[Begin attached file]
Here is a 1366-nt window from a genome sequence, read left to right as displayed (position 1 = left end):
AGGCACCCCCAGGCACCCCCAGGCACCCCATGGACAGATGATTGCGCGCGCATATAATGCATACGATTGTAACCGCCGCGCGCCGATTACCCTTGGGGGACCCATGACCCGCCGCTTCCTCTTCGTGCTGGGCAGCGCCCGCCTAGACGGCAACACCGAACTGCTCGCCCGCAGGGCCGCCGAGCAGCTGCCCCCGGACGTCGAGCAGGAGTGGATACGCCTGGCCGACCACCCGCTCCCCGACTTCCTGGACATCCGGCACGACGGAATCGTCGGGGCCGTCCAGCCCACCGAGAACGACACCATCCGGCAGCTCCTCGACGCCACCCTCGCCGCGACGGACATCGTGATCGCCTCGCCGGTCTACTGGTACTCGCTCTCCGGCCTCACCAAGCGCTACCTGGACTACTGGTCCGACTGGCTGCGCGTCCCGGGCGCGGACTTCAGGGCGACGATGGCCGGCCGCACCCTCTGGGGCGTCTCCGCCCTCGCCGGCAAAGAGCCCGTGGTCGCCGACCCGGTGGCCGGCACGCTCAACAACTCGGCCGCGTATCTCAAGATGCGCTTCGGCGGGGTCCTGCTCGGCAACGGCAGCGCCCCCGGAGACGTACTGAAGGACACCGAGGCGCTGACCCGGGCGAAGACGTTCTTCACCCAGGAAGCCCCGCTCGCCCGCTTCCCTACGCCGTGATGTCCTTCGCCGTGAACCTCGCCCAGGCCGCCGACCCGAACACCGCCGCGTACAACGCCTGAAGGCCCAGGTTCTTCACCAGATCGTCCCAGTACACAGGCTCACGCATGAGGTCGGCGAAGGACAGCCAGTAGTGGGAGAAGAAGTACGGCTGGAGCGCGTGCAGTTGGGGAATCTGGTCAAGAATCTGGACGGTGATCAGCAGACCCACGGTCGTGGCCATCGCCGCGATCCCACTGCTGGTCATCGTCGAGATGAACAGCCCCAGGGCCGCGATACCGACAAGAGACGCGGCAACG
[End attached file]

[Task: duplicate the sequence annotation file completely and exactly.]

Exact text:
Here is a 1366-nt window from a genome sequence, read left to right as displayed (position 1 = left end):
AGGCACCCCCAGGCACCCCCAGGCACCCCATGGACAGATGATTGCGCGCGCATATAATGCATACGATTGTAACCGCCGCGCGCCGATTACCCTTGGGGGACCCATGACCCGCCGCTTCCTCTTCGTGCTGGGCAGCGCCCGCCTAGACGGCAACACCGAACTGCTCGCCCGCAGGGCCGCCGAGCAGCTGCCCCCGGACGTCGAGCAGGAGTGGATACGCCTGGCCGACCACCCGCTCCCCGACTTCCTGGACATCCGGCACGACGGAATCGTCGGGGCCGTCCAGCCCACCGAGAACGACACCATCCGGCAGCTCCTCGACGCCACCCTCGCCGCGACGGACATCGTGATCGCCTCGCCGGTCTACTGGTACTCGCTCTCCGGCCTCACCAAGCGCTACCTGGACTACTGGTCCGACTGGCTGCGCGTCCCGGGCGCGGACTTCAGGGCGACGATGGCCGGCCGCACCCTCTGGGGCGTCTCCGCCCTCGCCGGCAAAGAGCCCGTGGTCGCCGACCCGGTGGCCGGCACGCTCAACAACTCGGCCGCGTATCTCAAGATGCGCTTCGGCGGGGTCCTGCTCGGCAACGGCAGCGCCCCCGGAGACGTACTGAAGGACACCGAGGCGCTGACCCGGGCGAAGACGTTCTTCACCCAGGAAGCCCCGCTCGCCCGCTTCCCTACGCCGTGATGTCCTTCGCCGTGAACCTCGCCCAGGCCGCCGACCCGAACACCGCCGCGTACAACGCCTGAAGGCCCAGGTTCTTCACCAGATCGTCCCAGTACACAGGCTCACGCATGAGGTCGGCGAAGGACAGCCAGTAGTGGGAGAAGAAGTACGGCTGGAGCGCGTGCAGTTGGGGAATCTGGTCAAGAATCTGGACGGTGATCAGCAGACCCACGGTCGTGGCCATCGCCGCGATCCCACTGCTGGTCATCGTCGAGATGAACAGCCCCAGGGCCGCGATACCGACAAGAGACGCGGCAACG